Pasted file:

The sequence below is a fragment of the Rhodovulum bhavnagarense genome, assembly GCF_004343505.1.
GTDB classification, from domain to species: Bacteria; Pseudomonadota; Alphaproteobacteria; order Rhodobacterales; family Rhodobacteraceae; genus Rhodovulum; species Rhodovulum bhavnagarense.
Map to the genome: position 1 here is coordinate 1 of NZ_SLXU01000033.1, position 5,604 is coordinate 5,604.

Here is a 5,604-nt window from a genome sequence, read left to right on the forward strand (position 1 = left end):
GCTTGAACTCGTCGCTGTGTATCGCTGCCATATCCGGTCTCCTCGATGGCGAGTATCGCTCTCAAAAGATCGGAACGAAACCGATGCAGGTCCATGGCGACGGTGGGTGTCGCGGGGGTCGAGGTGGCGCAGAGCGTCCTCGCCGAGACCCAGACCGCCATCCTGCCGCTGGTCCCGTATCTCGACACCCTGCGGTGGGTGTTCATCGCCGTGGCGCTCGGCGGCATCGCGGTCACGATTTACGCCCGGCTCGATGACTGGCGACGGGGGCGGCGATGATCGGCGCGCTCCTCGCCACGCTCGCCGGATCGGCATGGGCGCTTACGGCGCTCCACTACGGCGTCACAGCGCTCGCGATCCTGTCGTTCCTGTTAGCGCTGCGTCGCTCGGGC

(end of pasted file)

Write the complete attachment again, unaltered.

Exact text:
The sequence below is a fragment of the Rhodovulum bhavnagarense genome, assembly GCF_004343505.1.
GTDB classification, from domain to species: Bacteria; Pseudomonadota; Alphaproteobacteria; order Rhodobacterales; family Rhodobacteraceae; genus Rhodovulum; species Rhodovulum bhavnagarense.
Map to the genome: position 1 here is coordinate 1 of NZ_SLXU01000033.1, position 5,604 is coordinate 5,604.

Here is a 5,604-nt window from a genome sequence, read left to right on the forward strand (position 1 = left end):
GCTTGAACTCGTCGCTGTGTATCGCTGCCATATCCGGTCTCCTCGATGGCGAGTATCGCTCTCAAAAGATCGGAACGAAACCGATGCAGGTCCATGGCGACGGTGGGTGTCGCGGGGGTCGAGGTGGCGCAGAGCGTCCTCGCCGAGACCCAGACCGCCATCCTGCCGCTGGTCCCGTATCTCGACACCCTGCGGTGGGTGTTCATCGCCGTGGCGCTCGGCGGCATCGCGGTCACGATTTACGCCCGGCTCGATGACTGGCGACGGGGGCGGCGATGATCGGCGCGCTCCTCGCCACGCTCGCCGGATCGGCATGGGCGCTTACGGCGCTCCACTACGGCGTCACAGCGCTCGCGATCCTGTCGTTCCTGTTAGCGCTGCGTCGCTCGGGC